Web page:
Long-term smokers to benefit from a switch to vaping, new study shows
Debunking myths about vaping, e-cigs
Long-term smokers who switched to vaping were halfway towards achieving the vascular health of a non-smoker within a month, a study has found.
The UK study, recently published by the Royal College of Physicians, found that e-cigs or vaping are 95% less harmful than cigarette smoking. The research shows that while the use of non-tobacco nicotine products may still involve potential risks, the harm reduction they present have immense potential to prevent death and disability from tobacco use, and may indeed even boost government efforts towards a tobacco-free society.
The study saw a “clear early benefit” in switching from smoking to vaping, in the largest clinical trial to date.
Those who ditched cigarettes and vaped instead saw their blood vessel function increase by around 1.5 percentage points within four weeks compared with those who continued smoking.
The study didn’t claim that this benefit would be sustained, noting that more research is needed to delve into the long-term implications of vaping. It also warned that vaping isn’t safe, merely “less harmful” than smoking.
But it declared that if this improvement were sustained into the long-term, those who switched would have at least a 13 per cent reduced risk of cardiovascular events, such as heart attacks.
Not risk-free but good enough
The UK study is part of the growing material that reinforces the assertion that vaping and puffing e-cigarettes may not be risk-free but frankly, they are far less harmful than smoking.
Unfortunately, this truth tends to get clouded in the heat of media hype against their use, which focuses squarely on vaping and e-cigarettes’ potential drawbacks.
While well-intentioned, and even laudable at discouraging minors from making unhealthy lifestyle choices, such publicity could prove detrimental to millions of smokers who wish to kick the habit, but fail to see vaping as an intelligent nicotine replacement strategy.
Many former smokers who made the switch to non-tobacco nicotine products claim to feeling so much healthier than they did when they were smoking. This is because with e-cigs, they are just puffing mostly nicotine and not the thousands of other harmful chemicals found in tobacco smoke, especially tar or carbon monoxide. For smokers who genuinely want to be healthier, even mere anecdotal claims like these from their smoking buddies are enough to give vaping and e-cigs a second look.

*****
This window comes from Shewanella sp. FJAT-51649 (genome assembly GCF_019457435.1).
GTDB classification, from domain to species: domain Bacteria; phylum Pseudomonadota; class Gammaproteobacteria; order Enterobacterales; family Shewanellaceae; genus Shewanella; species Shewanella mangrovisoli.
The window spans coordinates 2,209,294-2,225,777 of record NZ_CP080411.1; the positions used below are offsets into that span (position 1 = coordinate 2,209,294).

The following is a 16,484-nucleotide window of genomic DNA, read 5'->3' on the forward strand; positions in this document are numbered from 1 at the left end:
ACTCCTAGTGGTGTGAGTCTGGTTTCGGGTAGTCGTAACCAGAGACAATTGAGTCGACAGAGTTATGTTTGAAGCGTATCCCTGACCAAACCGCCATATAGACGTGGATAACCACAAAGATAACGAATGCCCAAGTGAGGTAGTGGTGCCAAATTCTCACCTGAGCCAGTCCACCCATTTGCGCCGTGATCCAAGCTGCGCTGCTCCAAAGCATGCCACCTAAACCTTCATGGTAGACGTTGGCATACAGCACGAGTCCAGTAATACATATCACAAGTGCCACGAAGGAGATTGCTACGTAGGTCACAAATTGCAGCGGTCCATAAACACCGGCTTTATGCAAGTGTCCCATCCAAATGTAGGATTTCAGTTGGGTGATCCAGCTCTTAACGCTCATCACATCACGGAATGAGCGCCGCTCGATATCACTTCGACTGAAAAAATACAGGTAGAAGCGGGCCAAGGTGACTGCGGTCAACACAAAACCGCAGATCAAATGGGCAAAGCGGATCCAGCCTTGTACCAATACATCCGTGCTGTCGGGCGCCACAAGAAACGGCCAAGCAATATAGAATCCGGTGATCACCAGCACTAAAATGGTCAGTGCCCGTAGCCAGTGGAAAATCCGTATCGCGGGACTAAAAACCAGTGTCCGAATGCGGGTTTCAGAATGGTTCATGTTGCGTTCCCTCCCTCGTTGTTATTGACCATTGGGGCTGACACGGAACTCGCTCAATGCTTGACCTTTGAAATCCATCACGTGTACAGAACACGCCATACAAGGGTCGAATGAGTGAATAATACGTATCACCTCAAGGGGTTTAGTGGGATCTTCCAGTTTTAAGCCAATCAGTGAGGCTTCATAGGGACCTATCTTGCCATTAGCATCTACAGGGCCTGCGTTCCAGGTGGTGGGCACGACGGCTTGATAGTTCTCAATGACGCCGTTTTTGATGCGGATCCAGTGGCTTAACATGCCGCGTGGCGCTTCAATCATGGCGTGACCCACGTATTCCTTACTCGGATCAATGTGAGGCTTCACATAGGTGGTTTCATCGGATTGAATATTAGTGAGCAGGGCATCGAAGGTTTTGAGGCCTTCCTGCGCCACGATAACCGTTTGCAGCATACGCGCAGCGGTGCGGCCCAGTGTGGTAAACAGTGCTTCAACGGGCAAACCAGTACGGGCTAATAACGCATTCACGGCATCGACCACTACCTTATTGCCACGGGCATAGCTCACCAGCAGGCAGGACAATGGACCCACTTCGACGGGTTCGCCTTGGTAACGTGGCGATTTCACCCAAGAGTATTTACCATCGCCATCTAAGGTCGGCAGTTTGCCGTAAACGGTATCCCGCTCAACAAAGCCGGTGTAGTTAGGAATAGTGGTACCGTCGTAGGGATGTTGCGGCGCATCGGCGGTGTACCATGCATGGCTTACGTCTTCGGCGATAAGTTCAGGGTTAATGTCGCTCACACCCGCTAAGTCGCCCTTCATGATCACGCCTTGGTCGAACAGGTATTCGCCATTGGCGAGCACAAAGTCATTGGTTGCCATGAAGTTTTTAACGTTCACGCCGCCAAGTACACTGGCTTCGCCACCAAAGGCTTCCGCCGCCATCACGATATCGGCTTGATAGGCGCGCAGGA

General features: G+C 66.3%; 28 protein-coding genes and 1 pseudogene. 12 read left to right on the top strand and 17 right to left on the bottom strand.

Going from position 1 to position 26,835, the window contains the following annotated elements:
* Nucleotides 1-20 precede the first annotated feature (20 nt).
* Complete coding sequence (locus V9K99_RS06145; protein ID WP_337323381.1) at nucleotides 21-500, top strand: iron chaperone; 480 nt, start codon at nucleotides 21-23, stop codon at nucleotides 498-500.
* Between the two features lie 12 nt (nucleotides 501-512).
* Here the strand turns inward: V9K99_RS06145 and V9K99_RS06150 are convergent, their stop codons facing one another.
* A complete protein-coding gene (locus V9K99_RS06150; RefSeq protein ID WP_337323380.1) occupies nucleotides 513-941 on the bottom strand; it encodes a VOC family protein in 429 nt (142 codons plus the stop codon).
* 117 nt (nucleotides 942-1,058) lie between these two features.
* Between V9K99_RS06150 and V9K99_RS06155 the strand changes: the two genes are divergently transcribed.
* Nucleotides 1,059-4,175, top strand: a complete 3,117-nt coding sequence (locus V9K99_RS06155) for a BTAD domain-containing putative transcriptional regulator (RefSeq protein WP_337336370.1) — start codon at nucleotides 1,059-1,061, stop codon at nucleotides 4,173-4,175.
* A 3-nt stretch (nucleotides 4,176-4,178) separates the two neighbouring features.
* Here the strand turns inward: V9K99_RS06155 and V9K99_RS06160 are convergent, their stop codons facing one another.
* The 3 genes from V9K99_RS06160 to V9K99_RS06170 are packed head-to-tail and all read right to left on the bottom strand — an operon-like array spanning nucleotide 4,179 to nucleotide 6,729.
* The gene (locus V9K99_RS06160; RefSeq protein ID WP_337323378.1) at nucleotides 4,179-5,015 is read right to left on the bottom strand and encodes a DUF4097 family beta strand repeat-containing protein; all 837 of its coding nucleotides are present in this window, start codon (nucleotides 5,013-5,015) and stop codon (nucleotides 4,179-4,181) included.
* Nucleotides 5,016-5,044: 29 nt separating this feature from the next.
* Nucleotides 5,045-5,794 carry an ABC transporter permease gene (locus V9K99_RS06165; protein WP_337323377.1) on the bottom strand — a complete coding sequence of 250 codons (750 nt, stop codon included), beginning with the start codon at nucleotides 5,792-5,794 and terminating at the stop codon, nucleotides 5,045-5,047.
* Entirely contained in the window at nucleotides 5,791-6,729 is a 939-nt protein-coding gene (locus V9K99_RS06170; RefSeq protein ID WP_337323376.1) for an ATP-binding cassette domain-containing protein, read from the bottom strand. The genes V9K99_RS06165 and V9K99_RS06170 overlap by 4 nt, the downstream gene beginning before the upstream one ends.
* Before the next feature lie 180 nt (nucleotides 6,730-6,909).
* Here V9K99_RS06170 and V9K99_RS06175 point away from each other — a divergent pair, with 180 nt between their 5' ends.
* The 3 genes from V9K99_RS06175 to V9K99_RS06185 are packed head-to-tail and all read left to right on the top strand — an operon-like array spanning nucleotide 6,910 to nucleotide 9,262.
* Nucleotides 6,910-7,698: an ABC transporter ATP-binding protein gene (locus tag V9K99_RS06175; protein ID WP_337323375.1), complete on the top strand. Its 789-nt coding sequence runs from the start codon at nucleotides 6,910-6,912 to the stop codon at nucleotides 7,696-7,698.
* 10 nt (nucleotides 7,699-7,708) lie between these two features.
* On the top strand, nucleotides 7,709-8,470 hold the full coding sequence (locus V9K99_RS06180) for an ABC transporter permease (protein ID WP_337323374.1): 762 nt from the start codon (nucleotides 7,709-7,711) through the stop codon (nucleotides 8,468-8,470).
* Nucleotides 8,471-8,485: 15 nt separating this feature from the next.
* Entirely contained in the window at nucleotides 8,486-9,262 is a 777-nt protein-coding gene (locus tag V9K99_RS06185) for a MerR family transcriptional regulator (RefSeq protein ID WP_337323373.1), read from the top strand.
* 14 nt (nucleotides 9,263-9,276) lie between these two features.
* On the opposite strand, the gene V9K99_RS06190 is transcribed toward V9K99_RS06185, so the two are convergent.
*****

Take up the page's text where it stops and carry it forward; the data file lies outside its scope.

Perhaps the most popular myth that people believe against the use of e-cigs is that they must be harmful because they contain nicotine. It’s true that nicotine is the reason people become addicted to smoking and indeed, it’s the primary reason why quitters struggle to kick the habit. The bigger truth, however, is that nicotine itself actually carries minimal risk of harm to health.
In a 2018 report commissioned by Public Health England (PHE) on e-cigarettes, researchers found that long-term, moderate use of nicotine has not been found to increase the risk of serious health problems in adults. Even the use of nicotine replacement therapy by pregnant smokers has not been found to increase risk to the fetus.
‘Popcorn lung’ and second-hand smoke
Another persistent myth is that e-cigarettes can give you ‘popcorn lung’ or bronchiolitis obliterans, a condition characterized by damages to the lungs’ smallest airways. This belief came about because some ingredients used to provide a buttery flavor contain the organic compound diacetyl, which at very high level of exposure could lead to bronchiolitis obliterans – as was the case with people working in popcorn factories, hence the name.
Diacetyl, however, is now a banned ingredient in e-cigarettes in the UK and many other countries. While it’s true that the compound had been detected in some e-cig flavorings in the past, they were at levels hundreds of times lower and as such not deemed to be a major risk factor for the rare disease.
Another prevalent myth that makes people cynical about e-cigs is that, just like with tobacco smoking, exposure to e-cigarette vapor is harmful to bystanders. But nothing could be further from the truth as far as Public Health England is concerned.
In its 2018 report, the agency found no identified health risks of passive vaping to the health of bystanders. E-cig liquid is typically composed of nicotine, propylene glycol and/or glycerin, plus flavorings. Unlike with tobacco use, e-cigs simply do not produce side-stream vapor into the atmosphere, just the exhaled aerosol.
In this age of advanced technological advancement, it’s only normal for people to be skeptical of novelties and new inventions, especially when health is involved such as with vaping and e-cigs. But one thing that should be clear to us by now is that e-cigarettes and tobacco cigarettes are simply not the same. It is vital that smokers are aware of their differences and enabled to make healthier decisions based on complete and accurate information.
Non-tobacco nicotine products carry only a fraction of the risk of smoking and could potentially help an estimated 17 million Filipino smokers quit the habit, or at least lead healthier lives, for their own sake as well as that of their family.
At the very least, vaping and e-cigs should be free of the stigma associated with tobacco smoking.